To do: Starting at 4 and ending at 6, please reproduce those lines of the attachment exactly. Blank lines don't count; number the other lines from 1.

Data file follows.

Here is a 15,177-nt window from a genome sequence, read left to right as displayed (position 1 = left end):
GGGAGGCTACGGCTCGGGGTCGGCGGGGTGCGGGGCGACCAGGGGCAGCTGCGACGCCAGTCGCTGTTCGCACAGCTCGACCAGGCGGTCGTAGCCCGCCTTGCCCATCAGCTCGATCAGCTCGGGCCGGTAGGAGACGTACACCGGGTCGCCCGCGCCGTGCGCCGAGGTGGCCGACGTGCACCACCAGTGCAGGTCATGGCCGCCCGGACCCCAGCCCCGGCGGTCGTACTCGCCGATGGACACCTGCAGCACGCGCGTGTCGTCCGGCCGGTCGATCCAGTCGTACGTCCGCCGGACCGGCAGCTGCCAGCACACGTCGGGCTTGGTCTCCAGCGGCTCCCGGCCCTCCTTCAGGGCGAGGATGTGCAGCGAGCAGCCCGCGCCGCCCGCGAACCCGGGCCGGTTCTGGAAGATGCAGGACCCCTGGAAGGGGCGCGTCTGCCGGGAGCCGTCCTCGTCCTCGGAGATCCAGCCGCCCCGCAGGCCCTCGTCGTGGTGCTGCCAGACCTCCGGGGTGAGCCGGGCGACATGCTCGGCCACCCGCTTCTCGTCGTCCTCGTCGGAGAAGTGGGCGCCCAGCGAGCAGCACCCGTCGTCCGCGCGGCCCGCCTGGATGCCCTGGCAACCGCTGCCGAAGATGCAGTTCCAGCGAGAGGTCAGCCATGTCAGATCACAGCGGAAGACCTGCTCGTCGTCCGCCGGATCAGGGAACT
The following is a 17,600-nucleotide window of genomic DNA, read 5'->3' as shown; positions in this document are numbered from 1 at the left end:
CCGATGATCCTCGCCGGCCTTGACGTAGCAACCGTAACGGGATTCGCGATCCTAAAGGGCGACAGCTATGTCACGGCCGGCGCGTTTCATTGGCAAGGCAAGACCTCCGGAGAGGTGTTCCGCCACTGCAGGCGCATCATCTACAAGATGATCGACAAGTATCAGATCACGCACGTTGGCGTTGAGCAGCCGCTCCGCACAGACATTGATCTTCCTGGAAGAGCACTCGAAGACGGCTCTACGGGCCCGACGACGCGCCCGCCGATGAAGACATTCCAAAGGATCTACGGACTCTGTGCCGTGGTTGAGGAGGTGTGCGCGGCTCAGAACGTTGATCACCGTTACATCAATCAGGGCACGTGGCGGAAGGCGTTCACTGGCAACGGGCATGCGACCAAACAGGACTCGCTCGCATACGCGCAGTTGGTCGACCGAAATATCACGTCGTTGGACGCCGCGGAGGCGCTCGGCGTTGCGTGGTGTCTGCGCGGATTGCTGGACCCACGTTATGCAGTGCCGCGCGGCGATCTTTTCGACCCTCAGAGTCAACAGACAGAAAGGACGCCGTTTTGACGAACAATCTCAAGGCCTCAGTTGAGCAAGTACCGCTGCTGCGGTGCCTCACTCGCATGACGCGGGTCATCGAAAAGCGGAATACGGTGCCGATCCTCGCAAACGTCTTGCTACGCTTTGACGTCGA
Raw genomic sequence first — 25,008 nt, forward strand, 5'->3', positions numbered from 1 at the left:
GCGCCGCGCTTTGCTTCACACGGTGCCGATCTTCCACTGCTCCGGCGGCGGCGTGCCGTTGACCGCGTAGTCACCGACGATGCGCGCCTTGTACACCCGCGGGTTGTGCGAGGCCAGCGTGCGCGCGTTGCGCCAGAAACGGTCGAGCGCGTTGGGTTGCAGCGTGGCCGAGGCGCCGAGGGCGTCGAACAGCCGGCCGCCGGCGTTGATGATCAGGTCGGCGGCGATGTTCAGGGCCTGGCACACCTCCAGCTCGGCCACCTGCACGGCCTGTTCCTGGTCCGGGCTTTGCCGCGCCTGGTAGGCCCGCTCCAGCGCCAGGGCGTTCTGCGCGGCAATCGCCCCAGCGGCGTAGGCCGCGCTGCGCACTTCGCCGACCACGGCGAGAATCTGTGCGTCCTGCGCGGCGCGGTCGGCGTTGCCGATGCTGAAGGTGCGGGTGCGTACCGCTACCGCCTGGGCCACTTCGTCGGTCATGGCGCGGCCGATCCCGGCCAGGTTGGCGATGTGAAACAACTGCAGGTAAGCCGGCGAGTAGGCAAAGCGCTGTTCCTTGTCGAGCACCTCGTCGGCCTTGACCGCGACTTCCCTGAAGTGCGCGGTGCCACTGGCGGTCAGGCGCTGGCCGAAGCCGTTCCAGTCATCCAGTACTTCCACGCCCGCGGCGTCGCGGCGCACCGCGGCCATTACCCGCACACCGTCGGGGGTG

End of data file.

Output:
CCGATGATCCTCGCCGGCCTTGACGTAGCAACCGTAACGGGATTCGCGATCCTAAAGGGCGACAGCTATGTCACGGCCGGCGCGTTTCATTGGCAAGGCAAGACCTCCGGAGAGGTGTTCCGCCACTGCAGGCGCATCATCTACAAGATGATCGACAAGTATCAGATCACGCACGTTGGCGTTGAGCAGCCGCTCCGCACAGACATTGATCTTCCTGGAAGAGCACTCGAAGACGGCTCTACGGGCCCGACGACGCGCCCGCCGATGAAGACATTCCAAAGGATCTACGGACTCTGTGCCGTGGTTGAGGAGGTGTGCGCGGCTCAGAACGTTGATCACCGTTACATCAATCAGGGCACGTGGCGGAAGGCGTTCACTGGCAACGGGCATGCGACCAAACAGGACTCGCTCGCATACGCGCAGTTGGTCGACCGAAATATCACGTCGTTGGACGCCGCGGAGGCGCTCGGCGTTGCGTGGTGTCTGCGCGGATTGCTGGACCCACGTTATGCAGTGCCGCGCGGCGATCTTTTCGACCCTCAGAGTCAACAGACAGAAAGGACGCCGTTTTGACGAACAATCTCAAGGCCTCAGTTGAGCAAGTACCGCTGCTGCGGTGCCTCACTCGCATGACGCGGGTCATCGAAAAGCGGAATACGGTGCCGATCCTCGCAAACGTCTTGCTACGCTTTGACGTCGA
Raw genomic sequence first — 25,008 nt, forward strand, 5'->3', positions numbered from 1 at the left:
GCGCCGCGCTTTGCTTCACACGGTGCCGATCTTCCACTGCTCCGGCGGCGGCGTGCCGTTGACCGCGTAGTCACCGACGATGCGCGCCTTGTACACCCGCGGGTTGTGCGAGGCCAGCGTGCGCGCGTTGCGCCAGAAACGGTCGAGCGCGTTGGGTTGCAGCGTGGCCGAGGCGCCGAGGGCGTCGAACAGCCGGCCGCCGGCGTTGATGATCAGGTCGGCGGCGATGTTCAGGGCCTGGCACACCTCCAGCTCGGCCACCTGCACGGCCTGTTCCTGGTCCGGGCTTTGCCGCGCCTGGTAGGCCCGCTCCAGCGCCAGGGCGTTCTGCGCGGCAATCGCCCCAGCGGCGTAGGCCGCGCTGCGCACTTCGCCGACCACGGCGAGAATCTGTGCGTCCTGCGCGGCGCGGTCGGCGTTGCCGATGCTGAAGGTGCGGGTGCGTACCGCTACCGCCTGGGCCACTTCGTCGGTCATGGCGCGGCCGATCCCGGCCAGGTTGGCGATGTGAAACAACTGCAGGTAAGCCGGCGAGTAGGCAAAGCGCTGTTCCTTGTCGAGCACCTCGTCGGCCTTGACCGCGACTTCCCTGAAGTGCGCGGTGCCACTGGCGGTCAGGCGCTGGCCGAAGCCGTTCCAGTCATCCAGTACTTCCACGCCCGCGGCGTCGCGGCGCACCGCGGCCATTACCCGCACACCGTCGGGGGTG